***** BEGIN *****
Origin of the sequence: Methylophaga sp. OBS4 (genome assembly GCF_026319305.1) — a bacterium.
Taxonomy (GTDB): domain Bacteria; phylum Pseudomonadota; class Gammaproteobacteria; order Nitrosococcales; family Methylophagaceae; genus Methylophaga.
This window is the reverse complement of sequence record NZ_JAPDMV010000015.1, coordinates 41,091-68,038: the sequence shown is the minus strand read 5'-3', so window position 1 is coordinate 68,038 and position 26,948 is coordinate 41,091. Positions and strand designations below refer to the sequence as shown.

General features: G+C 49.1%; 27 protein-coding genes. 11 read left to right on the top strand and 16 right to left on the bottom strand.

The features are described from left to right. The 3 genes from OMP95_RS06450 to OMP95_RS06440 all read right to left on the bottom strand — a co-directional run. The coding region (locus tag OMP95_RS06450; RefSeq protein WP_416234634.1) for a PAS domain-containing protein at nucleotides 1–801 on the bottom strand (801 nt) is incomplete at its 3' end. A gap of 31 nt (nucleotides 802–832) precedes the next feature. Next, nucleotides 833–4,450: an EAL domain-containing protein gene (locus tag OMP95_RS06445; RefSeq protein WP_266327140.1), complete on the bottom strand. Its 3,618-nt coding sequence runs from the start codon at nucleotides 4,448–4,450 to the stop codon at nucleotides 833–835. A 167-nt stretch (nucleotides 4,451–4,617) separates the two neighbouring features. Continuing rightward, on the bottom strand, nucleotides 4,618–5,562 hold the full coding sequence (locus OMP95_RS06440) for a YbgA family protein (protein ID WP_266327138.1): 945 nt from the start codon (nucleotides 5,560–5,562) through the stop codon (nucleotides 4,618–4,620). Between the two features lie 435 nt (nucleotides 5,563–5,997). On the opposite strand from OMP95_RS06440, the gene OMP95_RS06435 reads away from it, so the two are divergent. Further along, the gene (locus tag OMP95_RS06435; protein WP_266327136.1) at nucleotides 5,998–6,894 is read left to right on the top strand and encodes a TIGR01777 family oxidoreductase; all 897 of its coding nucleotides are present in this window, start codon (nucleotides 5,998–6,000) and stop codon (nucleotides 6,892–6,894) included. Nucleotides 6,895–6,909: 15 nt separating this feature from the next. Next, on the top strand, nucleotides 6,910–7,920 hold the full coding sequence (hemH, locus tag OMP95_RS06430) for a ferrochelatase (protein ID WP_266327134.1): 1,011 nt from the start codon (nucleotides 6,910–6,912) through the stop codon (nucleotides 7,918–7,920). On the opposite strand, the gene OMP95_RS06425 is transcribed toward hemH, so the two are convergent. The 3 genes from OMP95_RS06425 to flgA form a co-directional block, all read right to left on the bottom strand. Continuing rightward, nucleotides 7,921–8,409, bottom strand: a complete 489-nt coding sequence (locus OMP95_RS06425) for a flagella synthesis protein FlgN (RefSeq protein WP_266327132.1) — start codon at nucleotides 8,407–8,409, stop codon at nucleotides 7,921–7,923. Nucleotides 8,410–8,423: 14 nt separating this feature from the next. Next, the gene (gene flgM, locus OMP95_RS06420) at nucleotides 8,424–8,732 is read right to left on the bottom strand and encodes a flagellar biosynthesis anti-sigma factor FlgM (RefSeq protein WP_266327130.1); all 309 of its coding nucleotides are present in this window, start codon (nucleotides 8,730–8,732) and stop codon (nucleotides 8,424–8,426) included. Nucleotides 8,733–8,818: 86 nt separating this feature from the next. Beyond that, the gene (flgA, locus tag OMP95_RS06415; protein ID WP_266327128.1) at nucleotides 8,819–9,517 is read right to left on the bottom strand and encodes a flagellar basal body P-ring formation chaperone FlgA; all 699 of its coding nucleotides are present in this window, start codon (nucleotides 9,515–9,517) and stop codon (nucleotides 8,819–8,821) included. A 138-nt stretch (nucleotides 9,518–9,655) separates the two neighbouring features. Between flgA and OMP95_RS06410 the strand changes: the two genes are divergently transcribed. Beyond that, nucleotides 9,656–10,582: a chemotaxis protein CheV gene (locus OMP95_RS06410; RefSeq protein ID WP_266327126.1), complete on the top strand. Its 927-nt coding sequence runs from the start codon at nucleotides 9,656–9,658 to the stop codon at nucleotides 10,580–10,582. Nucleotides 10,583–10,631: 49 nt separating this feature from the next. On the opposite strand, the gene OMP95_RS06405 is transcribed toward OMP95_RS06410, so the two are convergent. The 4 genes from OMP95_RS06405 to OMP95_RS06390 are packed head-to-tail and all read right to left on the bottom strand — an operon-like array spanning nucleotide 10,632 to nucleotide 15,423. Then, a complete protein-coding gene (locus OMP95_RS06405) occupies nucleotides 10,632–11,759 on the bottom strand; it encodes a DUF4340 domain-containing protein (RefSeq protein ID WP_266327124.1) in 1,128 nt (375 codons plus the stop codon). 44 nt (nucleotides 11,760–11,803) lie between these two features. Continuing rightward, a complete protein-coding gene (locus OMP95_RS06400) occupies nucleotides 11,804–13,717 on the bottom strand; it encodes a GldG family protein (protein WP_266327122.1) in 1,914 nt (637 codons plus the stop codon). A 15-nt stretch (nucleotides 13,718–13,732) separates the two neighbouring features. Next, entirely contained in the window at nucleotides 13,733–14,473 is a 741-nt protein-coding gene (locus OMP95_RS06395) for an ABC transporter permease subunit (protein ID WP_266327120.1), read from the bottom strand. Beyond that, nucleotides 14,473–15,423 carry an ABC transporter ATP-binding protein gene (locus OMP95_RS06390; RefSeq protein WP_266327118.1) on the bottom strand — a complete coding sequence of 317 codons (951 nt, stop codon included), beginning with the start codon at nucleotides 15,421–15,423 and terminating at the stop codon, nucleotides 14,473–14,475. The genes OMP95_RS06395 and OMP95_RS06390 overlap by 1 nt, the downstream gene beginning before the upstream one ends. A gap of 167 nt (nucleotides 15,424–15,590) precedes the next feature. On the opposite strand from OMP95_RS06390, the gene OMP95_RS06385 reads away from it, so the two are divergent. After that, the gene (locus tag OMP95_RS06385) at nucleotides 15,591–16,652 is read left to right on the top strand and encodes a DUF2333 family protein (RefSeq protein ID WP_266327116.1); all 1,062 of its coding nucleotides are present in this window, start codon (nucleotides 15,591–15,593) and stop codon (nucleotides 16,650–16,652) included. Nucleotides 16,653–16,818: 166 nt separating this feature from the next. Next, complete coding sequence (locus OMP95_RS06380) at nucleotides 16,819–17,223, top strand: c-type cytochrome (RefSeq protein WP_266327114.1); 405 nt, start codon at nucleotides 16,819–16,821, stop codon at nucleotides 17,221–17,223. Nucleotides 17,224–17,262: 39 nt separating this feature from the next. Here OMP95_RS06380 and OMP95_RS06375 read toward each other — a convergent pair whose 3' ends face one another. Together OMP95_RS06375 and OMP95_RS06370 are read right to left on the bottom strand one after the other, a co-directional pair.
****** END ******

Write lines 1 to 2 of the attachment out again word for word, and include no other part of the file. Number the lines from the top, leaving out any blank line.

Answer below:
Origin of the sequence: Methylophaga sp. OBS4 (genome assembly GCF_026319305.1) — a bacterium.
Taxonomy (GTDB): domain Bacteria; phylum Pseudomonadota; class Gammaproteobacteria; order Nitrosococcales; family Methylophagaceae; genus Methylophaga.